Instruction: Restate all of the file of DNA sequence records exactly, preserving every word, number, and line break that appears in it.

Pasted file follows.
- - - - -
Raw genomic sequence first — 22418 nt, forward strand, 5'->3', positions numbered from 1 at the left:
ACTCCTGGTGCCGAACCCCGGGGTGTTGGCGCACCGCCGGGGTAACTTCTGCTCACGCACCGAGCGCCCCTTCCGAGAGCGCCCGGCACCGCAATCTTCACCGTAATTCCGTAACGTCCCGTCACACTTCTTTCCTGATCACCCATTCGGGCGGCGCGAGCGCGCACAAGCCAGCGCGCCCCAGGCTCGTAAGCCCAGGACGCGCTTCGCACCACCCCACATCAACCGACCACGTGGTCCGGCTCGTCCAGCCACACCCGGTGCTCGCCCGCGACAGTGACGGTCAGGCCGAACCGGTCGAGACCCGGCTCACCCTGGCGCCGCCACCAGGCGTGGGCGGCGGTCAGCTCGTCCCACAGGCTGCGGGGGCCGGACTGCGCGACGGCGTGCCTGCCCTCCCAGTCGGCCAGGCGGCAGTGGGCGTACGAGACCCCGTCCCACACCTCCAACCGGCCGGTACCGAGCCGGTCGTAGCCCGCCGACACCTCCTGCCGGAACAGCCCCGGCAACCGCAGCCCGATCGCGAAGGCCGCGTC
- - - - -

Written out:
Raw genomic sequence first — 22418 nt, forward strand, 5'->3', positions numbered from 1 at the left:
ACTCCTGGTGCCGAACCCCGGGGTGTTGGCGCACCGCCGGGGTAACTTCTGCTCACGCACCGAGCGCCCCTTCCGAGAGCGCCCGGCACCGCAATCTTCACCGTAATTCCGTAACGTCCCGTCACACTTCTTTCCTGATCACCCATTCGGGCGGCGCGAGCGCGCACAAGCCAGCGCGCCCCAGGCTCGTAAGCCCAGGACGCGCTTCGCACCACCCCACATCAACCGACCACGTGGTCCGGCTCGTCCAGCCACACCCGGTGCTCGCCCGCGACAGTGACGGTCAGGCCGAACCGGTCGAGACCCGGCTCACCCTGGCGCCGCCACCAGGCGTGGGCGGCGGTCAGCTCGTCCCACAGGCTGCGGGGGCCGGACTGCGCGACGGCGTGCCTGCCCTCCCAGTCGGCCAGGCGGCAGTGGGCGTACGAGACCCCGTCCCACACCTCCAACCGGCCGGTACCGAGCCGGTCGTAGCCCGCCGACACCTCCTGCCGGAACAGCCCCGGCAACCGCAGCCCGATCGCGAAGGCCGCGTC